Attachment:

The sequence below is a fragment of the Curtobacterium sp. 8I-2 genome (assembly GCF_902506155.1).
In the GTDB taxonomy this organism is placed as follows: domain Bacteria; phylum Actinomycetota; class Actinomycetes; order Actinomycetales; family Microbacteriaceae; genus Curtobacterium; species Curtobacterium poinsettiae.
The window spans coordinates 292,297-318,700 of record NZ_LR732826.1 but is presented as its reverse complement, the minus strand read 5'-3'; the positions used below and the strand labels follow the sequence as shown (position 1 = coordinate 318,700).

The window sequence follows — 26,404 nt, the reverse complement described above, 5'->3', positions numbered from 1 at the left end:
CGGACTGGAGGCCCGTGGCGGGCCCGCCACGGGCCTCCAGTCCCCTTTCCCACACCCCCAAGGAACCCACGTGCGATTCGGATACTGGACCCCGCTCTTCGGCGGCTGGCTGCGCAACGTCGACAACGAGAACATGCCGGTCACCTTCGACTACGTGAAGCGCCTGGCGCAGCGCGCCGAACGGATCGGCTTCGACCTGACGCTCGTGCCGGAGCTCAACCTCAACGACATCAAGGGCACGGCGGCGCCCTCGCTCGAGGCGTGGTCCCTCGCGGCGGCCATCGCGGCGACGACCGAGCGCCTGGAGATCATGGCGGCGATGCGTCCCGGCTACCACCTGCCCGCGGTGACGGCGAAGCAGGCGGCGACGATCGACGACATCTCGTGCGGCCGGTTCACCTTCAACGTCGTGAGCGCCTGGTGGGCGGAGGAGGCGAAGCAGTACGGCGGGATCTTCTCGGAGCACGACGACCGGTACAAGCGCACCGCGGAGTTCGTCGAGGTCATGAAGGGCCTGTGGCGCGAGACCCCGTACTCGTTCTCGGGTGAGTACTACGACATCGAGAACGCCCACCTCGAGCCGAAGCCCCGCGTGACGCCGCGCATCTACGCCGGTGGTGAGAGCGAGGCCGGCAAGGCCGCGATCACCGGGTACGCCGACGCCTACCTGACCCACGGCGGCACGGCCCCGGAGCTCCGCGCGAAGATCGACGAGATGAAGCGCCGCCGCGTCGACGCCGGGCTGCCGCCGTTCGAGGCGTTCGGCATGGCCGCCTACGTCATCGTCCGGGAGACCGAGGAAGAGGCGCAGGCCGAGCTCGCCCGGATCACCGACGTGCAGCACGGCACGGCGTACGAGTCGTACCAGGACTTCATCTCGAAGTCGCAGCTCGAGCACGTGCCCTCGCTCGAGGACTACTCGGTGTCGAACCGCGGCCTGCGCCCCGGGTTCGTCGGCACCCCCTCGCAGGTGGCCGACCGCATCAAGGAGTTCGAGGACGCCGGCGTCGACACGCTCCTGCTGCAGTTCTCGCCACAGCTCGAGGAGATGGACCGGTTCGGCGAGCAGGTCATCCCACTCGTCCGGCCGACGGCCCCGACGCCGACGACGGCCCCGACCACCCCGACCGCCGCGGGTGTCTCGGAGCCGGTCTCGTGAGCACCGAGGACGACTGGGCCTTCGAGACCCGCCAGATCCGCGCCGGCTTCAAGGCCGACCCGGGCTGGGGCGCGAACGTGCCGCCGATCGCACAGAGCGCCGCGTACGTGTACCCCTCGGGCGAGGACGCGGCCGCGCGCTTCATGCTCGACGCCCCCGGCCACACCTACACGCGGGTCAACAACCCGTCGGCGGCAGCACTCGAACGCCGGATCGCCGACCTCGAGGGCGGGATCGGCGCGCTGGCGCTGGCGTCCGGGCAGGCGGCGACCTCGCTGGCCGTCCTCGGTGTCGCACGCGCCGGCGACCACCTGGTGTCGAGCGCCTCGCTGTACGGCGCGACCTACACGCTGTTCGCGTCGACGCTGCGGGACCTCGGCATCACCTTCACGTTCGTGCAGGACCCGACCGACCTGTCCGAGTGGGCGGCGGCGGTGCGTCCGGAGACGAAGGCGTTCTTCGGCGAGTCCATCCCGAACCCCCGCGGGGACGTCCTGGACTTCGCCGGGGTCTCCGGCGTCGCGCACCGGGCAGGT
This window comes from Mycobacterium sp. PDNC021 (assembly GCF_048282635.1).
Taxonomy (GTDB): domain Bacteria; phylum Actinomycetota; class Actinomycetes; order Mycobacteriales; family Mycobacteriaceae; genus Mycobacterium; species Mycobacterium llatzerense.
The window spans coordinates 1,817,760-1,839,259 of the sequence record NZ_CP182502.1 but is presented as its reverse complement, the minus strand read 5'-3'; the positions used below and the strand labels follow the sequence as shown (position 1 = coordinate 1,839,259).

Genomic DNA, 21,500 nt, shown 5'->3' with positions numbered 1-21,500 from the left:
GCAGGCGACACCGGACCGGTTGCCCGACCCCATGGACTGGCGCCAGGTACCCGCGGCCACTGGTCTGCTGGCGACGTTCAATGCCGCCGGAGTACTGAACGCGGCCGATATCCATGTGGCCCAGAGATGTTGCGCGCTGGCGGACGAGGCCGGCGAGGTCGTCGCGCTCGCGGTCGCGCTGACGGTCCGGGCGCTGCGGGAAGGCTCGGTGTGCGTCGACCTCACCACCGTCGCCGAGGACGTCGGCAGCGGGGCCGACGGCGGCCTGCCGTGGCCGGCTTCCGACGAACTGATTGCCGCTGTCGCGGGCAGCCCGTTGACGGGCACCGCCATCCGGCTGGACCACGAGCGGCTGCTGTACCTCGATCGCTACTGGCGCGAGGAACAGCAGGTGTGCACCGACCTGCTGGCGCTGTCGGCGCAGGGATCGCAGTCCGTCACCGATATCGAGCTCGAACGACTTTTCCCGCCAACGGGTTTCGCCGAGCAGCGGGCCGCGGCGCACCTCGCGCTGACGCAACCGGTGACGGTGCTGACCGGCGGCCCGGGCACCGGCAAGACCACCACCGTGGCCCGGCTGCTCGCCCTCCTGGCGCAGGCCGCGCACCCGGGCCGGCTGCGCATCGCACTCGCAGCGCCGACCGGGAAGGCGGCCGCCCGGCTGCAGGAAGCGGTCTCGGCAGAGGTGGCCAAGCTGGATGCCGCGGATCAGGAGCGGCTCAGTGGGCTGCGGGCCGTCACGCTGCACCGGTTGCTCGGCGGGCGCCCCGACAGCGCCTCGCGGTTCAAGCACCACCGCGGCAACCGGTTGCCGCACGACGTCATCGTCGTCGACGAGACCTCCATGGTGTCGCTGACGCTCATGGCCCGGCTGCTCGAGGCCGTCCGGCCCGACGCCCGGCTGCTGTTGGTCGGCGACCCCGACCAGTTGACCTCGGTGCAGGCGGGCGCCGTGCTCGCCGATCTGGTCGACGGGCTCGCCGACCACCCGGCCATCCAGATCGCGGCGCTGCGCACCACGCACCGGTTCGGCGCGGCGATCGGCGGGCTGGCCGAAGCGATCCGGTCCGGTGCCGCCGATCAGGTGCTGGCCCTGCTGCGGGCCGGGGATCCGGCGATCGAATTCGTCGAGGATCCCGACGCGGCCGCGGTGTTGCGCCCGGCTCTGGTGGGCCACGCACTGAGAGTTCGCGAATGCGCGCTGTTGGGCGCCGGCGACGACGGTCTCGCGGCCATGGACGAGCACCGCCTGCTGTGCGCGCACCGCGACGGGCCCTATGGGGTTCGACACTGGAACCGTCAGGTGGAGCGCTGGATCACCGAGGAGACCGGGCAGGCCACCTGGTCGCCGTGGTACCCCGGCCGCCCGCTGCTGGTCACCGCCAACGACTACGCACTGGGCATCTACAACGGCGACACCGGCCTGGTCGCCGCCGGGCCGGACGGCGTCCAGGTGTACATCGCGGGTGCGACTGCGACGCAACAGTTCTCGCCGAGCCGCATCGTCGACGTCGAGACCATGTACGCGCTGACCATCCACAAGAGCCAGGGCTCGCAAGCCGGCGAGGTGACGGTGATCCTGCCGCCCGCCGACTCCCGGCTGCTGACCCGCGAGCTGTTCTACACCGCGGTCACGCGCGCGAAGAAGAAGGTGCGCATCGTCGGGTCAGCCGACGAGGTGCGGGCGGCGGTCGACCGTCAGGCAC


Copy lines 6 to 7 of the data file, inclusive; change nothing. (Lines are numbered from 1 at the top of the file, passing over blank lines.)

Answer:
This window comes from Mycobacterium sp. PDNC021 (assembly GCF_048282635.1).
Taxonomy (GTDB): domain Bacteria; phylum Actinomycetota; class Actinomycetes; order Mycobacteriales; family Mycobacteriaceae; genus Mycobacterium; species Mycobacterium llatzerense.